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Magnificent Migrations

Updated: Dec 16, 2023


There are many reasons to migrate. As seasons change, the availability of food changes, leading to decreased food availability or increased competition for food. Changing environments can lead to favorable or challenging conditions to bring in the next generation. And sometimes it's as simple as it's too cold. Migration is a big energy commitment and survival risk, so it needs to be worth the effort. There are some species who take it to the max, traveling the farthest by land, sea, and air great distances to find their more favorable conditions. So who are some of these magnificent migrants? Let's get into it!

What drives the longest land migration on Earth? Caribou need lots of food in the spring and summer to support the energy for calving, lactation, antler development, and molting. Because of this, they must move where there is abundant food. But if the food is more abundant in the south, why go back north? Although adult caribou are large enough to not have to worry too much about predation, their babies are vulnerable to grizzly bears, wolves, and golden eagles. Altogether, caribou migrate more than 750 miles (1,200 km) through Alaska round trip per year. There are animals that move farther on land than these caribou, but not in a migratory pattern. Gray Wolves in Mongolia have been recorded traveling around 4,500 miles (7,200 km) in a year. It's common for predators to move more than their prey because they must move with their prey, whereas species like the caribou are searching for stationary plants for food.

Our planet is mostly ocean, so migratory animals have the benefit of a greater range they have access to, but also the disadvantage of having to make that distance. The Gray Whale performs the longest ocean migration, with a round trip total of 12,000 miles (19,300 km) between the Arctic and Mexico. The drivers of their migrations are similar to the caribou. The warmer waters of Mexico provide a suitable habitat to bring their calves into the world, but the summer arctic waters produce enough food to sustain the whales. This is due to the increased duration of sunlight in the summer months paired with upwelling of nutrients, which are ocean currents that drive cold nutrient rich water up from the deep ocean. These conditions lead to lots of phytoplankton growth which drives the base of the food web and fills the appetite of the whales.

No one has more space to migrate than animals who travel by air. Every year birds migrate thousands of miles for similar reasons to their land and ocean counterparts. One of the most remarkable bird migrators are the Arctic Terns. These birds have the longest migration of any animal. They breed in the arctic summers and then travel down to the Antarctic to enjoy their summer. This gives them a round trip total of 55,000 miles (88,500 km). With an average lifespan of 30 years, their grand total throughout their life is enough to fly around the Earth 66 times or take 3 round trips to the moon and back.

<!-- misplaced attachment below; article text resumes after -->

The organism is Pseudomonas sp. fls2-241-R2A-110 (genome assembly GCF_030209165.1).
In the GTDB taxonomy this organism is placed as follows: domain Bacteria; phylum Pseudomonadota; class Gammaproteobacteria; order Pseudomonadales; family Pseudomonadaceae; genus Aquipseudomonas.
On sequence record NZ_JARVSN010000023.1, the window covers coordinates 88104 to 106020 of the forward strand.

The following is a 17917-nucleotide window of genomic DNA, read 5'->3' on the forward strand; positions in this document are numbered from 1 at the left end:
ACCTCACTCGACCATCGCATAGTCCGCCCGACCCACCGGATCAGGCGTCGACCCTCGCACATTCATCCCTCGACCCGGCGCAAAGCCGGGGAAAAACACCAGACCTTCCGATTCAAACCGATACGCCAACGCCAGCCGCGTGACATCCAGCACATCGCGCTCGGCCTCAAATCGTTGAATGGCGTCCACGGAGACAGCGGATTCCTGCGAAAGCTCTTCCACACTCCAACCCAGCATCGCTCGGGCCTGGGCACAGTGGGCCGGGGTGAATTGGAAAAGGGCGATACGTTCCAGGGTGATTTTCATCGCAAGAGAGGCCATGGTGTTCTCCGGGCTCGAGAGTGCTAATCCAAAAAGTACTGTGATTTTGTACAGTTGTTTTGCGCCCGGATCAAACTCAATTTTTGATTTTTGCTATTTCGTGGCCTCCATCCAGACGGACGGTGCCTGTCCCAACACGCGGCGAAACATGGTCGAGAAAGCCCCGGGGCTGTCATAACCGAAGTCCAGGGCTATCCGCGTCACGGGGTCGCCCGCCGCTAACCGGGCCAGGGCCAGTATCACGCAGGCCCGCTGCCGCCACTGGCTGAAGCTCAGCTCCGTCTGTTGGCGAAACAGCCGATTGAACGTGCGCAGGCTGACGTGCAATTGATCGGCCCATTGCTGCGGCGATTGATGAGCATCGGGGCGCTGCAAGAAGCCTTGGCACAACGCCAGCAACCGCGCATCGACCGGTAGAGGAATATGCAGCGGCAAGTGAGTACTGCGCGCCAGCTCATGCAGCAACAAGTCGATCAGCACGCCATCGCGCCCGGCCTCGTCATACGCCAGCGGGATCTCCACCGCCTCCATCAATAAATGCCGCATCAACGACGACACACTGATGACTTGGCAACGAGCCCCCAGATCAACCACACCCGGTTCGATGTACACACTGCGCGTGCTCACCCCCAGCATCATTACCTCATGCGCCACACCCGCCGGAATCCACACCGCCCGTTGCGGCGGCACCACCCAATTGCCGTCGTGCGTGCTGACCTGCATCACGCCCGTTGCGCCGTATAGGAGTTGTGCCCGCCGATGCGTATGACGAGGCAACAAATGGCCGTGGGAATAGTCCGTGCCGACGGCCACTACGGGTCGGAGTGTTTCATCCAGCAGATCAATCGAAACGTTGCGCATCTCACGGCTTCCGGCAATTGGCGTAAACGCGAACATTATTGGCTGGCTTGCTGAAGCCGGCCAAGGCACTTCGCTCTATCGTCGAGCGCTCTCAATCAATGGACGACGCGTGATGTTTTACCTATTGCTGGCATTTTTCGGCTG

Many animals migrate but the largest mass migration is performed by a small fish. South African Sardines grow to about 10 inches (25 cm) long, but when grouped together, they create a migratory group that can be up to 20 miles (32 km) long! Just like whales, this migration is driven by seasonal changes in ocean currents. Upwelling winter waters in the winter driven up from the deep off the coast of South Africa drive a current of water east. This is accelerated by the parallel Agulhas current which is a stream of warm water that moves in the opposite direction further offshore. This change in water conditions drives the sardines to come together and migrate in mass. But why they migrate remains a mystery.


Seasonal changes drive animals to migrate to faraway habitats for food, breeding, and more comfortable conditions. Animals travel by land, sea, and air, and they make impressive trips. Caribou traverse the land, gray whales traverse the oceans, the arctic tern encircles the earth and sardines travel in such a large mass that they could be seen from space! Animals perform these impressive feats every year to survive and thrive on our shared planet.

Sources:

Caribou


Grey Whale


Arctic Tern


Sardines - largest mass migration


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